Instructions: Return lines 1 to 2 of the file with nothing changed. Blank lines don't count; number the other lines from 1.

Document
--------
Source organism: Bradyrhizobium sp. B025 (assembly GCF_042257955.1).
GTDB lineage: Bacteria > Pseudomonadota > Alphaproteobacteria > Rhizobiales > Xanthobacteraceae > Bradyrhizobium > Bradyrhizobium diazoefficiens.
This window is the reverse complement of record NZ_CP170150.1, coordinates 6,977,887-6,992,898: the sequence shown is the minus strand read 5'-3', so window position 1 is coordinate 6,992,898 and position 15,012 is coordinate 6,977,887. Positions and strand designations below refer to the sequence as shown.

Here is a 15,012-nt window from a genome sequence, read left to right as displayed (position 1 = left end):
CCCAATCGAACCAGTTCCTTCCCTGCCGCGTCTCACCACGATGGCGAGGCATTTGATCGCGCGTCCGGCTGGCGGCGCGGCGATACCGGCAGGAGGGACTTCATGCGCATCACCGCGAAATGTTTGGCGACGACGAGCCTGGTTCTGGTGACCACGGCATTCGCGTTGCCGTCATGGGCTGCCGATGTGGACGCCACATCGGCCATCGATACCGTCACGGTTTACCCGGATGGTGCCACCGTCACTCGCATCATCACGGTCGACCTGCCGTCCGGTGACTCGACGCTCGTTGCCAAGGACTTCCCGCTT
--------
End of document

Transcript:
Source organism: Bradyrhizobium sp. B025 (assembly GCF_042257955.1).
GTDB lineage: Bacteria > Pseudomonadota > Alphaproteobacteria > Rhizobiales > Xanthobacteraceae > Bradyrhizobium > Bradyrhizobium diazoefficiens.